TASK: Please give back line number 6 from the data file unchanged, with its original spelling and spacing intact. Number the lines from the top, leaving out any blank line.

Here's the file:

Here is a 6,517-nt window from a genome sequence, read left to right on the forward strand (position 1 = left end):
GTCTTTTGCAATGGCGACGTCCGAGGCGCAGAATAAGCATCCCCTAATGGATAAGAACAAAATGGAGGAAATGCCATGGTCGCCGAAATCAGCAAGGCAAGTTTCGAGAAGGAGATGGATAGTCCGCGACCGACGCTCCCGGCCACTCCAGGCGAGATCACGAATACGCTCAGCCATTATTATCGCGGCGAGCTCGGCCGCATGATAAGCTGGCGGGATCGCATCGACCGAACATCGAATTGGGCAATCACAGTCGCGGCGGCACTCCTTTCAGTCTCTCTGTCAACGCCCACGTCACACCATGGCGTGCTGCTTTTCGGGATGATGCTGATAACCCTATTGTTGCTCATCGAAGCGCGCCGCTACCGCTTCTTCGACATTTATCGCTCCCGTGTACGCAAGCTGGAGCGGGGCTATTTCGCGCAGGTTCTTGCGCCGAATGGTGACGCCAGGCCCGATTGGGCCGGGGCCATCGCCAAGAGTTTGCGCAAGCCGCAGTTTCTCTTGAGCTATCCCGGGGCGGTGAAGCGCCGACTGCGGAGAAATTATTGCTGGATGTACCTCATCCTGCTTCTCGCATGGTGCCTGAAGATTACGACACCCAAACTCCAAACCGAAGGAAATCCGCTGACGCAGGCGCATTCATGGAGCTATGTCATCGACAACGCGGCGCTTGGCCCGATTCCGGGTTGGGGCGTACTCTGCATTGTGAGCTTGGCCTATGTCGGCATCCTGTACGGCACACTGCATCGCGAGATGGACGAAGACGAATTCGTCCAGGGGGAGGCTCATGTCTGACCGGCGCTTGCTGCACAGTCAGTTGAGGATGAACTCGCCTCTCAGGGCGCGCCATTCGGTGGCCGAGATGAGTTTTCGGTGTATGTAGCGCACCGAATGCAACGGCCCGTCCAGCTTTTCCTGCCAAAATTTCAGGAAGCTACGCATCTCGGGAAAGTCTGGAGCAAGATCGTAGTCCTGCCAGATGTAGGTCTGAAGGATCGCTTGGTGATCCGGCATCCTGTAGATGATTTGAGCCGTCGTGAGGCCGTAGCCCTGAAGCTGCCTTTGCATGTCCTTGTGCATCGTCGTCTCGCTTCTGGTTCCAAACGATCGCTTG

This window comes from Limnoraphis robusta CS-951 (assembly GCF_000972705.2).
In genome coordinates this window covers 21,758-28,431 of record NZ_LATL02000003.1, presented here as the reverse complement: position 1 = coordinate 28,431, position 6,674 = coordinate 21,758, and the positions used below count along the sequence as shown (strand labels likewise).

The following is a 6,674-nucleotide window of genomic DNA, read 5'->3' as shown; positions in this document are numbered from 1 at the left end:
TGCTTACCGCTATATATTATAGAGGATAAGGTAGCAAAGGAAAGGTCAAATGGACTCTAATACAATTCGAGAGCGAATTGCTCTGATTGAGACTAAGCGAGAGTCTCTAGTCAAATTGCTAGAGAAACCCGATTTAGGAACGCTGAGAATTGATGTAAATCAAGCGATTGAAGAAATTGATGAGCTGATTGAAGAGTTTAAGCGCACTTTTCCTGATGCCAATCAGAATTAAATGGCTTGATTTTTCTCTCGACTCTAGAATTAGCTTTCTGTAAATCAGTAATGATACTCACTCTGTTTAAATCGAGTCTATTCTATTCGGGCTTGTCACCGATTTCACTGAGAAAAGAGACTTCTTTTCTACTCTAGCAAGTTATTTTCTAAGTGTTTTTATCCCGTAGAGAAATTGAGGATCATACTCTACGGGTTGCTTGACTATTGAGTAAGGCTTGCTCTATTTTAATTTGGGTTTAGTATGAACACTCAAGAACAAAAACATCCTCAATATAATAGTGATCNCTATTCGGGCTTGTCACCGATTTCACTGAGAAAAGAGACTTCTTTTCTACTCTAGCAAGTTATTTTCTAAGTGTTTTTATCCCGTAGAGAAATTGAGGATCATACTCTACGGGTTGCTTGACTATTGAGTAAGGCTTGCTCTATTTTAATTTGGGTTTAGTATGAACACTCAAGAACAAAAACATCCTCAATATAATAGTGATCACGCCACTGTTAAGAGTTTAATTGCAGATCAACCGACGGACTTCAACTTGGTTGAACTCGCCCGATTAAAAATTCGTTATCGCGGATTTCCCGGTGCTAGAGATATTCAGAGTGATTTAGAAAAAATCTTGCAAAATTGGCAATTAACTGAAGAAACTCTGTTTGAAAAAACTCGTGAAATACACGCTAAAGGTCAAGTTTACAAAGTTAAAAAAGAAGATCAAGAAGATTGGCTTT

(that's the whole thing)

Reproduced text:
TGCTTACCGCTATATATTATAGAGGATAAGGTAGCAAAGGAAAGGTCAAATGGACTCTAATACAATTCGAGAGCGAATTGCTCTGATTGAGACTAAGCGAGAGTCTCTAGTCAAATTGCTAGAGAAACCCGATTTAGGAACGCTGAGAATTGATGTAAATCAAGCGATTGAAGAAATTGATGAGCTGATTGAAGAGTTTAAGCGCACTTTTCCTGATGCCAATCAGAATTAAATGGCTTGATTTTTCTCTCGACTCTAGAATTAGCTTTCTGTAAATCAGTAATGATACTCACTCTGTTTAAATCGAGTCTATTCTATTCGGGCTTGTCACCGATTTCACTGAGAAAAGAGACTTCTTTTCTACTCTAGCAAGTTATTTTCTAAGTGTTTTTATCCCGTAGAGAAATTGAGGATCATACTCTACGGGTTGCTTGACTATTGAGTAAGGCTTGCTCTATTTTAATTTGGGTTTAGTATGAACACTCAAGAACAAAAACATCCTCAATATAATAGTGATCNCTATTCGGGCTTGTCACCGATTTCACTGAGAAAAGAGACTTCTTTTCTACTCTAGCAAGTTATTTTCTAAGTGTTTTTATCCCGTAGAGAAATTGAGGATCATACTCTACGGGTTGCTTGACTATTGAGTAAGGCTTGCTCTATTTTAATTTGGGTTTAGTATGAACACTCAAGAACAAAAACATCCTCAATATAATAGTGATCACGCCACTGTTAAGAGTTTAATTGCAGATCAACCGACGGACTTCAACTTGGTTGAACTCGCCCGATTAAAAATTCGTTATCGCGGATTTCCCGGTGCTAGAGATATTCAGAGTGATTTAGAAAAAATCTTGCAAAATTGGCAATTAACTGAAGAAACTCTGTTTGAAAAAACTCGTGAAATACACGCTAAAGGTCAAGTTTACAAAGTTAAAAAAGAAGATCAAGAAGATTGGCTTT